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Science fiction from China

Epic science fiction from China, on a scale spanning light years, combines narrative dexterity with a reactionary world view.


Sean Sheehan


Cixin Liu’s  intellectual appropriation of the science fiction genre is seriously impressive and manifested in a brain-tickling trilogy of novels: “The three-body problem”, “The dark forest” and “Death’s end”. They were published in Chinese between 2006 and 2010 and are now available in an English translation.

The story line that binds the three volumes together begins with a conventional, almost clichéd incident evoking the Cultural Revolution: a depiction of rival Maoist cadres and the murderous persecution of innocent citizens. The forthcoming film version will probably kick off with the same scene, a   cinematically recognisable formula that presents extreme ideologically-driven violence with a familiar moral subtext: look what happens when the civic order is subverted by a mob mentality fuelled by political radicalism.

What follows in the first volume is maintained with a narrative relentlessness in the second and third novels: dizzying shifts of time, space and perspective that by the end of the trilogy will have you wondering how it all started.

The trilogy is a hugely ambitious undertaking but Cixin Liu’s inventiveness knows no bounds and he unpacks ideas and situations at speed and with aplomb.  One incident  is described from the perspective of a very small insect only for a change of gear to introduce scenarios from a virtual reality version of Qin dynasty China.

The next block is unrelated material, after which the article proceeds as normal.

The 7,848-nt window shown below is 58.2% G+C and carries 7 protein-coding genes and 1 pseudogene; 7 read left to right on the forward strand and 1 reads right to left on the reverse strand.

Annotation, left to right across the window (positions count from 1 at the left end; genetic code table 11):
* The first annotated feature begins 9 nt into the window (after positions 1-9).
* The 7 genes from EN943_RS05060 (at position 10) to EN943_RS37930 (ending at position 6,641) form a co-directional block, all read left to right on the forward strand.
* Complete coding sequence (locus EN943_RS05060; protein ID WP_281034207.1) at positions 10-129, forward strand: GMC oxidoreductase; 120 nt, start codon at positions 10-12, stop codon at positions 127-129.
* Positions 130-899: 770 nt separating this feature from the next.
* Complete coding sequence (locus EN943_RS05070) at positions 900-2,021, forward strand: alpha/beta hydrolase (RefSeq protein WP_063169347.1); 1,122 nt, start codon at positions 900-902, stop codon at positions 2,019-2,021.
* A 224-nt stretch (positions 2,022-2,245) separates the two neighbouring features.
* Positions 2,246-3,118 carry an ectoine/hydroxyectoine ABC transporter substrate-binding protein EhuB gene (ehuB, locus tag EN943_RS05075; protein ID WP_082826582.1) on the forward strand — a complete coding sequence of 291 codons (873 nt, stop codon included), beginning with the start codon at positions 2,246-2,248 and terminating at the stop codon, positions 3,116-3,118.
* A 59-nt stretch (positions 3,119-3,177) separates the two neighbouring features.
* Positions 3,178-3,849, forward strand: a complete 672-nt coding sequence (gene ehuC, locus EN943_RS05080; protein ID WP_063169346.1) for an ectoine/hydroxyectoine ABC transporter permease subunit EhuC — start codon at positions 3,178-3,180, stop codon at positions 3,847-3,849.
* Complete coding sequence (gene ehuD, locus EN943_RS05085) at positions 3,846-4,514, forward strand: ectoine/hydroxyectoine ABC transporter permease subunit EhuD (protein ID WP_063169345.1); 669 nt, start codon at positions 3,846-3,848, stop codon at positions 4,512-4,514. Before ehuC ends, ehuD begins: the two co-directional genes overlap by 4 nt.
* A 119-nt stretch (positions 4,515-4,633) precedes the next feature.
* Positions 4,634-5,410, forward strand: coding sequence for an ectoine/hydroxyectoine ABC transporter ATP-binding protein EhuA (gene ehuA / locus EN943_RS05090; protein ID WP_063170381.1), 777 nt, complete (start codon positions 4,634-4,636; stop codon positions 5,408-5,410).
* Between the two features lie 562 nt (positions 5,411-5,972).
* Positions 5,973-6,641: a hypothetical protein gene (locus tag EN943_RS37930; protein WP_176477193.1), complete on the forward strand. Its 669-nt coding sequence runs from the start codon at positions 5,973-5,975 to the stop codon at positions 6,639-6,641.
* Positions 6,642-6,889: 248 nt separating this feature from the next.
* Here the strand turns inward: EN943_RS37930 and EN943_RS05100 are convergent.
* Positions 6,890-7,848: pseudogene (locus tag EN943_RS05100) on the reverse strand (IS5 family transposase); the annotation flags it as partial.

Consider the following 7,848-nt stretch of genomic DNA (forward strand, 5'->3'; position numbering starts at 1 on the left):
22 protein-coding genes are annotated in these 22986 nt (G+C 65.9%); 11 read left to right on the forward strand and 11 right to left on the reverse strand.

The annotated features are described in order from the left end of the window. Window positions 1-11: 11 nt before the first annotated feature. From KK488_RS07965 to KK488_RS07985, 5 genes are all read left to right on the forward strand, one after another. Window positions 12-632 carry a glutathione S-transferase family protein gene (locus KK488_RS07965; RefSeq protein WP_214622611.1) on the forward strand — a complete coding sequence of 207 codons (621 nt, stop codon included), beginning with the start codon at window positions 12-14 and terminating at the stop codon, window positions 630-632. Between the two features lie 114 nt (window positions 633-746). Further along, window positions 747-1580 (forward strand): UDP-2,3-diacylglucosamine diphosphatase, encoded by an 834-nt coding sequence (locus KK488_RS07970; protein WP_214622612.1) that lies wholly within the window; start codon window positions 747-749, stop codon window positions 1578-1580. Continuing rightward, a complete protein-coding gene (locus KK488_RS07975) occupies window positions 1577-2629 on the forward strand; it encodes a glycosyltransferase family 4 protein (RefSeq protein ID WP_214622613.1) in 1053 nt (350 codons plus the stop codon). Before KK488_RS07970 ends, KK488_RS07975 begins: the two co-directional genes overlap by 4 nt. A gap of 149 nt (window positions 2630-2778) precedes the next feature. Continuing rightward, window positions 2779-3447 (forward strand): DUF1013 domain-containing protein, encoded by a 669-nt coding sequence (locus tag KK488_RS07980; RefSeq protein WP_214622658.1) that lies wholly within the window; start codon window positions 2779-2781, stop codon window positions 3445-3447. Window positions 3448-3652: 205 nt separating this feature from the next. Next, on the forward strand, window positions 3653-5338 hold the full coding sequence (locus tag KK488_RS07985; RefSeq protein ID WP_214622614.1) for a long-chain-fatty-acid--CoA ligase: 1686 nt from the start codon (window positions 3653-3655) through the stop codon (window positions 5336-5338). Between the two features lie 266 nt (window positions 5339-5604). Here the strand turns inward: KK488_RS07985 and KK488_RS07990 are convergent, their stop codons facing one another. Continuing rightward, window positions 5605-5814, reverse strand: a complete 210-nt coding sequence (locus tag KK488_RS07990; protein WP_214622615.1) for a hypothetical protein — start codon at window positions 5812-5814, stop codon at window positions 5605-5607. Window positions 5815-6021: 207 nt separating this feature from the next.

As the fiction unfolds in diverse directions and modes, so too does the whole gamut of contemporary theoretical physics, computer science and futuristic technologies.

The three-bodies problem relates to an alien race, the Trisolarans, whose planet has three suns, causing unpredictable climate changes that reck havoc with their civilization. A solution to their problem suggests itself when planet Earth unwisely signals its own location, thus alerting the Trisolarans to the possibility of a new home under optimum conditions of stability. Earthlings will be destroyed as a necessary first step.

The only hope for Earth, knowing it has become prey for a predatory planet possessing  far superior scientific knowledge, lies in the fact that it will take four light years for the aliens to arrive. In the meantime, some way must be found to deal with the threat of extinction.

The narrative serves as a giant frame for hanging ideas about politics and culture .The conservative impulse behind the opening scene from the Cultural Revolution takes root and Mao’s communism becomes emblematic of a distrust of mass behaviour.  A fear of revealing oneself to the Other is accompanied by trust in the possibility of scientific progress. In the right hands, technology is seen as capable of delivering progress and well-being. But the right hands must be as circumspect and as wary of radicalism as the rulers of contemporary China.

Cixin Liu’s trilogy is compulsive reading for anyone who likes science fiction.

“The three-body problem”, “The dark forest” and “Death’s end”, by Cixin Liu, are published by Head of Zeus.

(Images supplied by the publisher)

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